Seniors are jetting off to Florida — but it’s not warm weather they’re seeking.
The state was one of the first to begin offering vaccines to people ages 65 and older, by executive order on Dec. 23. According to local news reports in Florida, the state is seeing an influx of "vaccine tourists," out-of-state travelers hoping to jump ahead in line for the coronavirus vaccine.
It’s not just impatient Americans scurrying to the front. Momentum Jets, a Toronto-based private airline, told the Wall Street Journal that wealthy Canadians have been willing to pay between $25,000 to $80,000 for same day, round-trip flights with the carrier.
A spokesperson for Travel Secure Inc., a travel insurance brokerage agency, added that some 30% of clientele booked flights for the Southern US during the month of November — believing those folks had gone to receive their first dose of vaccine or set an appointment for one.
Governor Ron DeSantis insisted on Tuesday that the state would not allow one-time visitors arriving for the vaccine, clarifying that so-called "snowbirds," or dual-state residents who weather their winters in the South, would be permitted, the Orlando-Sentinel reported.
"We’re not doing any tourists," he said during a press conference, broadcast from Florida retirement community the Villages.
Nearly 800,000 have already received the first poke, according to the Florida Department of Health, where almost 500,000 of them were part of the 65 and over age group.
The trend is putting the squeeze on already strained hospitals, clinics and local health officials, who complained of a lack of support from the state and federal governments in terms of vaccine implementation.
"It’s very unstable and very frustrating for the population," Dr. Mary Jo Trepka, an epidemiologist at Florida International University, told WSJ. "There are many worried people who want a vaccine and can’t get it."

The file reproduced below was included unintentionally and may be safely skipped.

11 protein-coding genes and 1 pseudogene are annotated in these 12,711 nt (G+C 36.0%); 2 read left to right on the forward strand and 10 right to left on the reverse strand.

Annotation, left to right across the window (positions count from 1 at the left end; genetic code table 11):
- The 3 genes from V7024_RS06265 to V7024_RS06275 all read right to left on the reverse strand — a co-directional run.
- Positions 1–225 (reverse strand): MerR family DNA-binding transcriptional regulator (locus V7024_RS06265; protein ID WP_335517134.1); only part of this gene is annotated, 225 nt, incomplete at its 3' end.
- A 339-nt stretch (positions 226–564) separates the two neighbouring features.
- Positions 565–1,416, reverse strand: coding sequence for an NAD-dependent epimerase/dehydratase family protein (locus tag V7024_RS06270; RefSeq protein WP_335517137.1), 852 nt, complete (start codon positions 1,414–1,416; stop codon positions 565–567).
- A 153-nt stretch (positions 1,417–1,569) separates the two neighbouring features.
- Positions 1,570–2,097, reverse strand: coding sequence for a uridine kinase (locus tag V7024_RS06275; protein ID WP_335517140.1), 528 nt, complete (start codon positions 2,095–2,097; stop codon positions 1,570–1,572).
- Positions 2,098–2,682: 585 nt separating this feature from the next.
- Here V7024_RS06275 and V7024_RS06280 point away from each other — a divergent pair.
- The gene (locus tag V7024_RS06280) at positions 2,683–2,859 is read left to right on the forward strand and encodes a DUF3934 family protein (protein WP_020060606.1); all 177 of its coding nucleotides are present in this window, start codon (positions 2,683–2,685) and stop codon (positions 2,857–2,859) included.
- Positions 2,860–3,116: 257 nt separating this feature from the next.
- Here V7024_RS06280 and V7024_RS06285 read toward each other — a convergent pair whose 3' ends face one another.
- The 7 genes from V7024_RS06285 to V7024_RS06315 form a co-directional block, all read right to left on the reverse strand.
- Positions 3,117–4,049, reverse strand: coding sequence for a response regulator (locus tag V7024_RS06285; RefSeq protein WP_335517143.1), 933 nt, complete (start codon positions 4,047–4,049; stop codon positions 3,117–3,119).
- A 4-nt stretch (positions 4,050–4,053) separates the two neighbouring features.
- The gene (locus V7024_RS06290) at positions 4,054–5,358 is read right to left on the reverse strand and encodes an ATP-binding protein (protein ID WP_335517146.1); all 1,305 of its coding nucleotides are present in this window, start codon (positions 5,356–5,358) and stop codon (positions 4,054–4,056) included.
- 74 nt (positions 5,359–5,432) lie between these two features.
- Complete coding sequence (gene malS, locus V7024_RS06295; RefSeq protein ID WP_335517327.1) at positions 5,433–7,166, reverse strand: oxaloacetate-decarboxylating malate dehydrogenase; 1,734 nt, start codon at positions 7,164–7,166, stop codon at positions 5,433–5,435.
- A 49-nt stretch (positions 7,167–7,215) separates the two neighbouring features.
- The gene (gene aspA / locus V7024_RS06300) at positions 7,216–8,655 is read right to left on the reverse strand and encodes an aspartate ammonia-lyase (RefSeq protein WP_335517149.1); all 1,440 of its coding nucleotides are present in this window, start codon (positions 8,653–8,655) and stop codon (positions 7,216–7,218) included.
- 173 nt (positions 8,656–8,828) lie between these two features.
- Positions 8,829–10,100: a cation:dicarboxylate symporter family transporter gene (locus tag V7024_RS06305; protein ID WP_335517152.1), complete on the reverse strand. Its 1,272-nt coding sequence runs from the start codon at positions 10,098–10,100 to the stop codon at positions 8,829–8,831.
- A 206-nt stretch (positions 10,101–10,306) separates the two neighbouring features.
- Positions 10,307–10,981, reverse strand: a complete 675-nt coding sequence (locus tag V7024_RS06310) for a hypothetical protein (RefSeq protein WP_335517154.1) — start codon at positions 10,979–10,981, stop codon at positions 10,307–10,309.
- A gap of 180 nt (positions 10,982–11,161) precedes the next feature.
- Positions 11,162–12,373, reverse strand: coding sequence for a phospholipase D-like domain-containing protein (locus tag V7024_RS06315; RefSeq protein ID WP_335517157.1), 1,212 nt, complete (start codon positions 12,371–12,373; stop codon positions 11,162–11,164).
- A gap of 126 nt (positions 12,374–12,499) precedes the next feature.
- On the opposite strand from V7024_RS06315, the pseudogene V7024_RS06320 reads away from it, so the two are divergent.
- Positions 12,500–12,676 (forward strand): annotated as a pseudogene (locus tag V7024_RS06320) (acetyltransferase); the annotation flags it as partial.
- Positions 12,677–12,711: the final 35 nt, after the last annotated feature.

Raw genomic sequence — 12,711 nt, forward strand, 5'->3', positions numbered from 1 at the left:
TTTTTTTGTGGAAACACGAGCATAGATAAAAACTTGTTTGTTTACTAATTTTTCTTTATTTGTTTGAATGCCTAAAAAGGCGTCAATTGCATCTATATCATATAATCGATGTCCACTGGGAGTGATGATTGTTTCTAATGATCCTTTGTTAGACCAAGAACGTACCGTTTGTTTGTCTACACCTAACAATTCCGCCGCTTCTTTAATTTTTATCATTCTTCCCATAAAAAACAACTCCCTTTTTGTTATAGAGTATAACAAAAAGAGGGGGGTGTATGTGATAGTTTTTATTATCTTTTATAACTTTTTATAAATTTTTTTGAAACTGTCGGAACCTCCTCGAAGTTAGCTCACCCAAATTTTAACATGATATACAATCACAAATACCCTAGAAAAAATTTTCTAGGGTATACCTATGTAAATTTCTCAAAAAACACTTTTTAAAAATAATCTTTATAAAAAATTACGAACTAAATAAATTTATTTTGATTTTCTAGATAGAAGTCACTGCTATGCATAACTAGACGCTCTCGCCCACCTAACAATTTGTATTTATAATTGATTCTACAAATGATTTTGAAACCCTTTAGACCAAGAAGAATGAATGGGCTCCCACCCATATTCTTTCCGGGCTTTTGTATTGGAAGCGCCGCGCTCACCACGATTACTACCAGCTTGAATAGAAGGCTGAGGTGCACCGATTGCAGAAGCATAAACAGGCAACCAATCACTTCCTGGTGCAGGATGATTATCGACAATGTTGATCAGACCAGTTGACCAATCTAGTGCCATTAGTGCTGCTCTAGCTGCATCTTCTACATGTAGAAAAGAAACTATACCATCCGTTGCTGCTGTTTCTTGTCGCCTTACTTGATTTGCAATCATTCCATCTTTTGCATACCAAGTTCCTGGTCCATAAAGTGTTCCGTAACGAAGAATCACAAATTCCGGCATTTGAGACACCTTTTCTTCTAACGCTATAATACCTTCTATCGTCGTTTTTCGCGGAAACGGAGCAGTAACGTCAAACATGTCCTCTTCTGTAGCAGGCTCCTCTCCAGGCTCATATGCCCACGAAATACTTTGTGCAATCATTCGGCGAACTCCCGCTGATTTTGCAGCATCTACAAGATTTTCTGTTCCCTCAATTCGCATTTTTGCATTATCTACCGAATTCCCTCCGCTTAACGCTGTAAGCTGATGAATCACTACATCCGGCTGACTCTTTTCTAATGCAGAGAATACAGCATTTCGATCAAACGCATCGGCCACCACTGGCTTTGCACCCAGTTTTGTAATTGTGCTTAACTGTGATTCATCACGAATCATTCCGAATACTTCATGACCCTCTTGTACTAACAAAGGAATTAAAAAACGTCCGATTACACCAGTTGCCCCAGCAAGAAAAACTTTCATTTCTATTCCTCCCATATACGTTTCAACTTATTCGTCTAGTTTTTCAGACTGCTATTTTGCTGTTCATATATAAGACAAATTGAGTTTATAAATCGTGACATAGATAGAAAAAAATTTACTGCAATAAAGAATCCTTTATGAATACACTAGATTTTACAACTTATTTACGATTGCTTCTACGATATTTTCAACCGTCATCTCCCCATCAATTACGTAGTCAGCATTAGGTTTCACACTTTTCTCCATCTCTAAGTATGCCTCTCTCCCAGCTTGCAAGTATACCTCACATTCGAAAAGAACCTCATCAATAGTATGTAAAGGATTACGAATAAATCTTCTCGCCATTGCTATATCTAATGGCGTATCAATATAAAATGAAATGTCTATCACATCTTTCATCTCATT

In Miami, the Jackson Health System, a network of more than 40 hospitals and health centers, stated they’re taking all measures to verify state residency among vaccine recipients, but they won’t turn away part-time residents, either.
"Regardless of where someone lives, if they are spending time in our community — on our beaches, in our restaurants, in our malls — they can be spreaders of this virus," they said in a statement.
The DOH stressed that vaccine tourism, those who "come into Florida for one day to receive the vaccine and leave the next," is prohibited. They’re asking that "all suspected incidents … immediately" be reported to a local health department branch.
When news broke earlier this week that Yanina Latorre, an Argentinian television personality, had enlisted fans to help bring her 80-year-old mother to Miami for the vaccine, Miami’s Mayor Francis Suarez vowed to take action.
"I’m totally in disagreement with people from out of town coming and getting the vaccine before City of Miami residents," said Mayor Suarez. "I will look into all legal options to prevent this from happening."
This article originally appeared on NYPost.com.